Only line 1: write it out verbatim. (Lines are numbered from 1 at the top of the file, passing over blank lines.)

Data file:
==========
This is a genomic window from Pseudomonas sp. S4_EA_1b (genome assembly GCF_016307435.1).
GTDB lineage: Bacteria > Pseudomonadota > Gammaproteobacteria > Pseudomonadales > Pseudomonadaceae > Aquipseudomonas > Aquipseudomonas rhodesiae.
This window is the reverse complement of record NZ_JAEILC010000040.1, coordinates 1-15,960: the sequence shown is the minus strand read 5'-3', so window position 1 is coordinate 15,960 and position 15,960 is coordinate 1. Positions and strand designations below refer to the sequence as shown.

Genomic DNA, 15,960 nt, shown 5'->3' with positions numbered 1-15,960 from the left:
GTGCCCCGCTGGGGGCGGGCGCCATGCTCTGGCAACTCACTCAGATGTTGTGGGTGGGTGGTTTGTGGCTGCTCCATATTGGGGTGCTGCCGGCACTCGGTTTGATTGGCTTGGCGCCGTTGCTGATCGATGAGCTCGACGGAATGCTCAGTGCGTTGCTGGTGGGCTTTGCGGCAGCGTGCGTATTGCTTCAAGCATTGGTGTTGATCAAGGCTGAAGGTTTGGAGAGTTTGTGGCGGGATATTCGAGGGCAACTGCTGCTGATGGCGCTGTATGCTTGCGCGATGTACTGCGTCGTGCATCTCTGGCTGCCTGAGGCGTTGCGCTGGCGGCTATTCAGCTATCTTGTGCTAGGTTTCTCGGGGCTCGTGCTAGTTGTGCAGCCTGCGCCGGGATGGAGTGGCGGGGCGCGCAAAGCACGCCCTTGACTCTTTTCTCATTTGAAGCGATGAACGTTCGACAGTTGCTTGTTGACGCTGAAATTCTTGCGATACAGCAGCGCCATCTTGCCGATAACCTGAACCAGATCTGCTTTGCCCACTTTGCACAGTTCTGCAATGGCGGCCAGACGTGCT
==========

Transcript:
This is a genomic window from Pseudomonas sp. S4_EA_1b (genome assembly GCF_016307435.1).